UCSD Bioengineer Receives National Award
This video offers a brief summary of bioengineering professor Shu Chien's career. Length: 13:01.
Chien, an NAE member, is the Y.C. Fung Professor of Bioengineering and Medicine at UCSD and University Professor for the University of California system. He will receive the Founders Award, the academy’s highest honor, "for outstanding contributions to elucidating the engineering foundation of cardiovascular dynamics, and integrating engineering and biomedical sciences for the development of the biomedical engineering profession." The award recognizes outstanding professional, educational, and personal achievement to the benefit of society, and it includes $2,500 and a gold medallion.
Although trained as a physician, Chien has made extensive contributions to bioengineering, especially in cellular, molecular, and cardiovascular bioengineering and related fields. In the 1960s, while on the faculty at Columbia University's College of Physicians and Surgeons, he was one of the few physiologists to apply engineering principles and techniques to the study of biological systems. "I have chosen to combine engineering and the biomedical sciences because I believe this combination leads to the most discoveries and innovations for the improvement of human health and quality of life," said Chien.
His interdisciplinary approach enabled Chien to better understand hemodynamics — the forces generated by the heart and movement of blood through the cardiovascular system — and the regulation mechanisms of blood rheology, which looks at how blood deforms and flows when stress is applied. His model of blood rheology was the first to elucidate its determinants, and he later applied the basic knowledge gained from these discoveries to understand cardiovascular and other diseases, such as sickle cell anemia.
Chien went on to combine his knowledge of cardiovascular dynamics and blood rheology to examine microcirculation, where the critical exchange between blood and tissue occurs. He figured out how blood cells and their interaction with the vessel walls govern flow dynamics. Chien used these discoveries to explain the mechanisms of hemorrhage and shock. He described the effects of hemodynamic forces on transendothelial transport of macromolecules and proposed the enduring “cell turnover-leaky junction” theory to describe susceptibility to atherosclerosis.
Chien's more recent research at UCSD has brought about a novel and detailed understanding of how mechanical forces of blood flow affect cell signalling and gene expression, and how cells adapt to their physical environment. This pioneering work has far-reaching implications for bioengineering and particularly for tissue engineering and regenerative medicine. Chien is also designing molecular techniques to prevent and mitigate complications following balloon angioplasty, and to analyze how the vascular system responds to procedures used to treat coronary artery occlusion. In addition, he is examining how cell signals are coordinated and function over time.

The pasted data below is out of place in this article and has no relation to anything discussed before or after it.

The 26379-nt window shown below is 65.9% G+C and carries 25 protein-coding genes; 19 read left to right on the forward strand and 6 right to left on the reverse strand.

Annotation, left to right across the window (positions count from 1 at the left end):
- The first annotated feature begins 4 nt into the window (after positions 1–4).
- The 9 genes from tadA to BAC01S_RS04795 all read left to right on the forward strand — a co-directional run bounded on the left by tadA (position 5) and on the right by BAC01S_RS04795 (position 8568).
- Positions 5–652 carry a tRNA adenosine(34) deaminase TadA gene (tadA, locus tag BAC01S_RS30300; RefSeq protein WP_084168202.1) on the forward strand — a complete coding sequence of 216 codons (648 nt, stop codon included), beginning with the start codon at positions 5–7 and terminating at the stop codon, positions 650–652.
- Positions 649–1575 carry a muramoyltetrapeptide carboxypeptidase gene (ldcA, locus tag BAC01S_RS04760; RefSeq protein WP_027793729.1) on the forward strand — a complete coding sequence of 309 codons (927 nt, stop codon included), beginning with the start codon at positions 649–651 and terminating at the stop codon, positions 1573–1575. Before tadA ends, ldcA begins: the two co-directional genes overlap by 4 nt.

Chien is credited with transforming scientists’ understanding of cells and tissues and their physical mechanisms, demonstrating that biological systems are governed by the laws of physics and chemistry. Chien's rich contributions to fundamental and applied bioengineering research are documented in some 450 peer-reviewed publications and nine books, and are recognized through numerous engineering and life-science awards and named lectureships. Furthermore, the American Society of Mechanical Engineers has twice presented Chien with the Melville Medal for the best original paper among its 20 Transactions journals; Chien is the only two-time winner of this honor.
At UCSD, Chien has been instrumental to building one of the country's top bioengineering programs. He founded and directs the Whitaker Institute of Biomedical Engineering, which facilitates research collaboration in biology, medicine, and engineering. Chien also led the formation of the Bioengineering Institute of California, a project of the University of California system that involves all 10 UC campuses and many other universities to disseminate the results of bioengineering research.
Chien has served as president for several professional societies, including the American Physiological Society, the Federation of American Societies for Experimental Biology, the International Society of Biorheology, and the American Institute for Medical and Biological Engineering, and he is currently president-elect of the Biomedical Engineering Society. His professional activities show the widespread admiration he has received from both life scientists and engineers. Moreover, Chien is one of only six living NAE members to also hold membership in the National Academy of Sciences and the Institute of Medicine.